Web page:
Sheffield music icon Richard Hawley steps into Crucible theatre world for new show

Standing at the Sky's Edge launch at the Crucible Theatre in Sheffield. Pictured are its writers, Chris Bush and Richard Hawley. Picture: Chris Etchells
Standing at the Sky's Edge launch at the Crucible Theatre in Sheffield. Pictured are its writers, Chris Bush and Richard Hawley. Picture: Chris Etchells

Sheffield musician Richard Hawley has stepped into the world of theatre for the first time with a show inspired by his songs, and he’s clearly having fun in this fascinating new world.

Speaking at press launch for new Crucible production Standing at the Sky’s Edge this week, Richard said he was approached about the idea of a show featuring his music several years ago. He said he was asked whether it was okay if they “ripped my songs to f*** in the process. I said ‘please be my guest’. That’s the edited conversation”.

He’s keen not to take credit for other people’s work and spoke of his admiration for the show’s director Rob Hastie, the writer, Sheffield playwright Chris Bush, and the whole team.

He added: “I was really part of the formation of it in the beginning, with workshops over a period of years. I’m in and out because I’m back doing stuff. They’ve got on with it.

“I’ve been involved at the beginning and coming in at the end.”

He said the show uses the stories of three groups of residents at Park Hill flats over six decades to look far wider.

“Sheffield’s story is a much bigger story than that. My background is in that so there’s a danger because it’s so personal with me and for anybody involved in that, but you can see the universe through the end of that telescope.

“It’s quite dangerous and could be a very one-sided story. It’s an important story to tell.

“You have to make it the post-war British history, using Park Hill as an aperture, an eye on things within.”

So the stories of the young steelworker’s family moving onto the new flats in 1960, the refugee family arriving in the 1980s and the young Londoner attracted by the current Urban Splash renovation of Park Hill all help to shine a light on bigger changes over the years.

Richard said: “These are stories of survivors, with all the political changes and the slings and arrows of outrageous fortune that they survived – or didn’t.”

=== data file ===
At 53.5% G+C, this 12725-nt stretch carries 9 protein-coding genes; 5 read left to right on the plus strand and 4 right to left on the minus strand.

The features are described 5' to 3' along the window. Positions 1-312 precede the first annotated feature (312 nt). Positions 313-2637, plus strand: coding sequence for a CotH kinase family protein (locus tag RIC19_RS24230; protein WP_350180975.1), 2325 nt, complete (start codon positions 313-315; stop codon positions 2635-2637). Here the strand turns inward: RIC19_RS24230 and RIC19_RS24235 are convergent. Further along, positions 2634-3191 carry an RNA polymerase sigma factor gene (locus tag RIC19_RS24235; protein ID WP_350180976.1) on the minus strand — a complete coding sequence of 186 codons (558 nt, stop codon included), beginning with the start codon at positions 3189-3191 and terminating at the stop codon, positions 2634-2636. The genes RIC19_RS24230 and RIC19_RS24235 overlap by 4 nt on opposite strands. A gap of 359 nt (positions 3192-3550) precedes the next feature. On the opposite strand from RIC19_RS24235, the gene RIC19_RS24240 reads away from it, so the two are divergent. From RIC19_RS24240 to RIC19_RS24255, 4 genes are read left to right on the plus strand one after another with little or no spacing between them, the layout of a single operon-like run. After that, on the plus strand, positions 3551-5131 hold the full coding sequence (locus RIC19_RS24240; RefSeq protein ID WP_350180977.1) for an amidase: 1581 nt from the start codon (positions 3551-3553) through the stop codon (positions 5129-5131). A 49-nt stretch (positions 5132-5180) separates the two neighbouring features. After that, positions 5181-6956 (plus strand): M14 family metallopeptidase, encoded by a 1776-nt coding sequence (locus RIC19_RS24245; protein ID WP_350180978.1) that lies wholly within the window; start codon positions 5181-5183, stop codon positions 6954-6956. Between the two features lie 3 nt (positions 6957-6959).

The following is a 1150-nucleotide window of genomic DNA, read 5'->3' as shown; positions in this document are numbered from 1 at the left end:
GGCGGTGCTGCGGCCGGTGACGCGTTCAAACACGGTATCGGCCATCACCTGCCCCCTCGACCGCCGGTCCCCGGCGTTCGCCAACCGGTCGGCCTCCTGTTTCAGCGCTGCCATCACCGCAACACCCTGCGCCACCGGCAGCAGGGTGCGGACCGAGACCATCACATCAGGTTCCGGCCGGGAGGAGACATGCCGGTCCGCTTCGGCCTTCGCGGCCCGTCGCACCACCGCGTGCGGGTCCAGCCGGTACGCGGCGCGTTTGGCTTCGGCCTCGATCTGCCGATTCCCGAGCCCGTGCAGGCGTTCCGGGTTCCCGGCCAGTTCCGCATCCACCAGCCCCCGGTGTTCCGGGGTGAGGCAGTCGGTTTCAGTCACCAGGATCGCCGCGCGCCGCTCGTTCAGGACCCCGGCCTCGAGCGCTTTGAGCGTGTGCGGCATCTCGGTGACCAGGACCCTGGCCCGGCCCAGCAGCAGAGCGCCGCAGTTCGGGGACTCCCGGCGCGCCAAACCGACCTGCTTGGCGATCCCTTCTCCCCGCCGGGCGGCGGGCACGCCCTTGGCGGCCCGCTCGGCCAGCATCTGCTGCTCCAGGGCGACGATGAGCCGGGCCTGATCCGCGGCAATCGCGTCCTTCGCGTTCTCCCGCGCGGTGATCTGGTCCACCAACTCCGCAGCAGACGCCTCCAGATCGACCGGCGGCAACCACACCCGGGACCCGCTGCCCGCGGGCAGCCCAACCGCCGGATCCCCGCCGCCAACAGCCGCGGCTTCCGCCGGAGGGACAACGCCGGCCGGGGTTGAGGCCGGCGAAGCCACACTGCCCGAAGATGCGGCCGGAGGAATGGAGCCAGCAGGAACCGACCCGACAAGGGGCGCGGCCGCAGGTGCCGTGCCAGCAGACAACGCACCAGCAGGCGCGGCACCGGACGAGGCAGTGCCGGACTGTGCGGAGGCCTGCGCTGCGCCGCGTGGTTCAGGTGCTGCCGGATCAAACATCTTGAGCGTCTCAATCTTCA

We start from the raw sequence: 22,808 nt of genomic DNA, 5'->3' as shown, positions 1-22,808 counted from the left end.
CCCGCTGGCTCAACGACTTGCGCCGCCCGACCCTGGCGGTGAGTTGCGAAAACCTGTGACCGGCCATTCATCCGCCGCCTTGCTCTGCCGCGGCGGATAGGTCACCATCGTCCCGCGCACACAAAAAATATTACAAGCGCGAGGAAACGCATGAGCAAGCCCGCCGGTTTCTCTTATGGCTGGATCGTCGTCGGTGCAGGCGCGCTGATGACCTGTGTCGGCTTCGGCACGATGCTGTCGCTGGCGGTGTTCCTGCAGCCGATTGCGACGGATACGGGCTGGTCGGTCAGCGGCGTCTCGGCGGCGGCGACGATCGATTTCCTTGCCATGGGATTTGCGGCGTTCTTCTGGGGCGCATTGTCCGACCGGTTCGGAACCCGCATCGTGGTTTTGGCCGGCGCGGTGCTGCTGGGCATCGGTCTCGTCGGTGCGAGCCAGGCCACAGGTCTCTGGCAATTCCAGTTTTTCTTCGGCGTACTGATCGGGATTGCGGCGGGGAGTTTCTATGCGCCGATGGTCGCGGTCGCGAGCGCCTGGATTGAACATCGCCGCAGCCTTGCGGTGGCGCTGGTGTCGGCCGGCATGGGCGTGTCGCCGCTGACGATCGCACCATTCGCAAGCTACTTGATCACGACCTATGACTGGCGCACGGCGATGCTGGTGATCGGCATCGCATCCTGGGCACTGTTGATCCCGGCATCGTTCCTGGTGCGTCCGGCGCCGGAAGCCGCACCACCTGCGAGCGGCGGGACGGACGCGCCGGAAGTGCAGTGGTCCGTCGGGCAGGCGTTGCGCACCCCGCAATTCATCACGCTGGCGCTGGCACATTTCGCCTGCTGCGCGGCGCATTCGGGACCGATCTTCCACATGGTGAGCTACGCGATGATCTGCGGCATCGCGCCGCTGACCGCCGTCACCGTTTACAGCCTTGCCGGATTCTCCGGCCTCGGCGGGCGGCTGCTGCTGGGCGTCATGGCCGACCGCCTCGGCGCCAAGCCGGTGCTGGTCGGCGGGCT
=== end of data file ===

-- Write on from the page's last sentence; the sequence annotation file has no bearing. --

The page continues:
The ‘stuff’ that has taken Richard away from the project includes working on a new album due out this year, but he wouldn’t be drawn further on the title or any details about it.

He gave a fascinating insight into his way of working: “I write songs now while walking the dogs. That’s not a glib statement.

“I used to sit for hours at the guitar with a pen and paper. That changed mostly when I got older.

“You have to switch yourself off the thinking about writing songs. You have to put one foot in front of the other and distract yourself. I was out at Porter Clough this morning.”

He said he was inspired to write some of the original songs for the show when he was taking part in workshops to develop it, sitting on the back stairs.

Richard talked about being involved in the show: “It’s an adventure. If you don’t embrace new things, you stagnate.

“As you get older, there’s that awful temptation to look over your shoulder and look back. I’m lucky because I never have the urge to do that.

“Working with Rob Hastie and Chris Bush and to be involved in a world that is not your own, it’s like being in Star Trek in a way – to go boldly and seek out new civilisations.

“You have to turn up on time for a start!”

Standing at the Sky’s Edge runs from March 15 o April 6. Book tickets at the Crucible box office or online at www.sheffieldtheatres.co.uk